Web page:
As summer begins to wind down and the first week of school approaches, we often find ourselves losing sleep thinking about all of the things we need to do to get organized. Before that first week approaches, here are 18 steps to organize yourself with technology:
Navigating the EdTech industry can often be an overwhelming task. As an educator, you have the responsibility to bring the right technologies into your classroom to help improve your students’ learning experiences. With all the available options, it can be hard to decide what the best approach is for your students. Here at Boxlight, we want to make it simple for educators to implement EdTech in their schools.
That’s why we have assembled this comprehensive list of educator guides that will help you bring educational technology into your school:
Over the past several years, K-12 education has started to shift away from delivering technology that keeps the show running behind the scenes. Instead, there has been a fresh emphasis on main stage performances—engaging learners in innovative ways to improve student outcomes.
With new education technology becoming more accessible to streamline communication between teachers and their administration, it's important to stay up to date with what's available. The use of SMS texting is great for sending out quick messages—and keeping educators informed at all times. Teachers can use SMS technology to collaborate on lesson plans, organize events, and share information with colleagues. With most text messages being read within a few minutes, it's the fastest way to reach out and communicate.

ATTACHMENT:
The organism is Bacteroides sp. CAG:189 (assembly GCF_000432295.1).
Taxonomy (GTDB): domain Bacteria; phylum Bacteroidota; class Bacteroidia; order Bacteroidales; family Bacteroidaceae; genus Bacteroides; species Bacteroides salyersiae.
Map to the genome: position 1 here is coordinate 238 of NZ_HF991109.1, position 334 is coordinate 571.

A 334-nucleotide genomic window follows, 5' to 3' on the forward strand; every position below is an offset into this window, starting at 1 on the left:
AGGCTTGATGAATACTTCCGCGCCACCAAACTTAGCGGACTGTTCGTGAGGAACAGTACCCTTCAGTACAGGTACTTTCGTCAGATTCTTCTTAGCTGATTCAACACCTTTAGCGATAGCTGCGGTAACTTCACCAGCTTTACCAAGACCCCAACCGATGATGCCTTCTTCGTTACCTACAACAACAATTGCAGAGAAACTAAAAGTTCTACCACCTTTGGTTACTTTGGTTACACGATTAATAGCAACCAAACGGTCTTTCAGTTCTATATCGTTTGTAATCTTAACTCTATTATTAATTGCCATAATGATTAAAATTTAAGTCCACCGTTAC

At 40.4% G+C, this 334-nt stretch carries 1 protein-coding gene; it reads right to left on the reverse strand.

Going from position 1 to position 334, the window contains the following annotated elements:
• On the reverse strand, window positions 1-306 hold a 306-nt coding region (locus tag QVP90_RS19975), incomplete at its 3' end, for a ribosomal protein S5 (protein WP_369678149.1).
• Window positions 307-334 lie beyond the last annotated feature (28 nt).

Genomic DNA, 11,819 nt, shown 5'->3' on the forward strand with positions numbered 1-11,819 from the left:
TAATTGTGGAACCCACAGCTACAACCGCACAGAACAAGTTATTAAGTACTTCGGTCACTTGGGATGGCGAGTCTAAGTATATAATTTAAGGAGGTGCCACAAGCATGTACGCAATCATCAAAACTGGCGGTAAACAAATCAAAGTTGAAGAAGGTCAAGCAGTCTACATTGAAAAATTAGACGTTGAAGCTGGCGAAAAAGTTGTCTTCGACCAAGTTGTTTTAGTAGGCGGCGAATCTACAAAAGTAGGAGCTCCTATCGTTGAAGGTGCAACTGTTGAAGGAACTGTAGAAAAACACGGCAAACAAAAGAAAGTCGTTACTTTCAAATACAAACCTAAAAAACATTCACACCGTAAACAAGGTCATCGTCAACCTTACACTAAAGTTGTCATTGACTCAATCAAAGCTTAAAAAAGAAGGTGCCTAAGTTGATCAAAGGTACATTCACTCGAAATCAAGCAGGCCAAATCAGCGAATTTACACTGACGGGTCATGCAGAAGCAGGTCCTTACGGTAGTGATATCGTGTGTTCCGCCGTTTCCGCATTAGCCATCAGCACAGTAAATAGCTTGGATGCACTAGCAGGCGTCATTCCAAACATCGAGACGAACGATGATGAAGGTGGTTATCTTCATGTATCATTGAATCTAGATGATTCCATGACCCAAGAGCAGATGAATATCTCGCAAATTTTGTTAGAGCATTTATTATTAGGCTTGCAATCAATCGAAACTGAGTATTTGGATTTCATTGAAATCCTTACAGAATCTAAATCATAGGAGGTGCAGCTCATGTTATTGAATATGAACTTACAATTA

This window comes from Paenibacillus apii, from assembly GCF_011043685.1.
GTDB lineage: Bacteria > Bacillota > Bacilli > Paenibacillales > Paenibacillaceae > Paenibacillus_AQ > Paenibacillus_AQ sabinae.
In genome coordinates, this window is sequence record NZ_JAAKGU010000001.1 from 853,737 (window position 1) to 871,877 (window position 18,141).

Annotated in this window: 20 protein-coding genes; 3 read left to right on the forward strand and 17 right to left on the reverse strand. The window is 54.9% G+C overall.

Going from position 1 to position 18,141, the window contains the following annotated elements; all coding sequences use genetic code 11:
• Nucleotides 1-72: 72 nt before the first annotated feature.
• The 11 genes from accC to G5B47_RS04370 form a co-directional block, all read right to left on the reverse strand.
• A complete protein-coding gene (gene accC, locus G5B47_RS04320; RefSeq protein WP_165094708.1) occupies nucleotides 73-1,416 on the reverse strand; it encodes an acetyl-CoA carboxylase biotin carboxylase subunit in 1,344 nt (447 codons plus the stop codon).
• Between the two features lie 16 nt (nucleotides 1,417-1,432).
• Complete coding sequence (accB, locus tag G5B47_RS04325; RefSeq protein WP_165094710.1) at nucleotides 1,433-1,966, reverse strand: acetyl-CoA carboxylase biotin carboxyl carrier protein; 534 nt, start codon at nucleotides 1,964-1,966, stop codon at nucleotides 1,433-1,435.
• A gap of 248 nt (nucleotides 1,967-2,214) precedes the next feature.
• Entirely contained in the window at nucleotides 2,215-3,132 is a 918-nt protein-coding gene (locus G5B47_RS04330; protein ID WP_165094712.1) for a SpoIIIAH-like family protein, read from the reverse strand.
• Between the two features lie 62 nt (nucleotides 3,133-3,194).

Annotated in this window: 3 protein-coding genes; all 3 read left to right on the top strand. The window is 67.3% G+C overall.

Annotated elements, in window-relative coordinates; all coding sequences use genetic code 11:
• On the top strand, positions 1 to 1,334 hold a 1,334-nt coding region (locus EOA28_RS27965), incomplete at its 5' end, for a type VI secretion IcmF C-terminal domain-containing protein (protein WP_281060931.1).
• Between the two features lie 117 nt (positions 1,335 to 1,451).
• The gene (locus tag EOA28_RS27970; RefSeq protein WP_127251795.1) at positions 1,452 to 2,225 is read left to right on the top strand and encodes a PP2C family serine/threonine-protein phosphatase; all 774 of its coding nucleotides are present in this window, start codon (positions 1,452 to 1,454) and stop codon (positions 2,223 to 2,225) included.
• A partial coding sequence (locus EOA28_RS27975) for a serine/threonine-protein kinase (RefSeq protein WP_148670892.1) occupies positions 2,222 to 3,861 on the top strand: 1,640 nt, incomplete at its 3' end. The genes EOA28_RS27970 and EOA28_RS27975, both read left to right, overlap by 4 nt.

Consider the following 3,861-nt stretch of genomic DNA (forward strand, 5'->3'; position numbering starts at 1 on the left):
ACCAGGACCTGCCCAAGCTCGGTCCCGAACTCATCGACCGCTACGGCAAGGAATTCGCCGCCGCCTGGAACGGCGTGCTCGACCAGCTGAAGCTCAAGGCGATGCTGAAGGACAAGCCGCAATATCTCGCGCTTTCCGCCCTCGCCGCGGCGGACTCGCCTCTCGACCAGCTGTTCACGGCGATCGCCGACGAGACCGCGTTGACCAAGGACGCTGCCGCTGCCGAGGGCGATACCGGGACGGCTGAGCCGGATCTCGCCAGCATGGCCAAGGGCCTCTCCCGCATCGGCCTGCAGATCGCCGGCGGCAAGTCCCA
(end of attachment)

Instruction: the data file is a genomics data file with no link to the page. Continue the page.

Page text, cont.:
We know how mind-numbing it can be to search and apply for grants and funding for your classroom. Fortunately, there are plenty of ways to get gadgets into your classroom without actually taking money out of your own pocket. We decided to make it a little bit easier by showing you some opportunities that you can take advantage of. Here is a short list of ways to receive funding for technology in your classroom:
More and more educators are finding that Chrome extensions are a useful classroom tool. We detailed our must-have extensions for students in a previous post, but these tools can be just as handy for teachers. Teachers can use extensions with students and on student devices, but can also use them on their own to help them operate more efficiently as a teacher. Chrome extensions function in a variety of ways—some change functionality within the Chrome browser, some create access to different websites, and others allow students and teachers to use Google applications in different ways.
With the increased popularity of Google Classroom, many teachers are finding Chrome extensions to be useful classroom tools. These extensions function in a variety of ways—some change functionality within the Chrome browser, some create access to different websites, and others allow students to use Google applications in different ways.
This title may be a little misleading—perhaps it should be “student social media tools I have never heard of.” Some of these sites are more prominent, more familiar, and have more subscribers than others. All of them fit into a category of networking or social sites that students in your school are probably using. Beyond Twitter, Facebook, and Instagram, here are a few that you need to know about:
Professional development can mean a variety of things to educators and can be provided to us in numerous ways. This might include attending yearly conferences, participating in district meetings and workshops, taking online courses or webinars, or connecting with other educators through social media. Have you ever considered “do it yourself” professional development through the means of blogging? Blogging provides opportunities to connect with other educators, improve your professional practice, and personalize your professional development with relevant and specific content to meet your educational needs.
10 Ways to Use Social Media
We live in the age of social media. It keeps us connected to our friends and families, our communities, and even the world. As educators, we need to take advantage of everything this tool has to offer, using educational connections and resources to better not only ourselves, but our students as well. So how can we best use this mighty tool?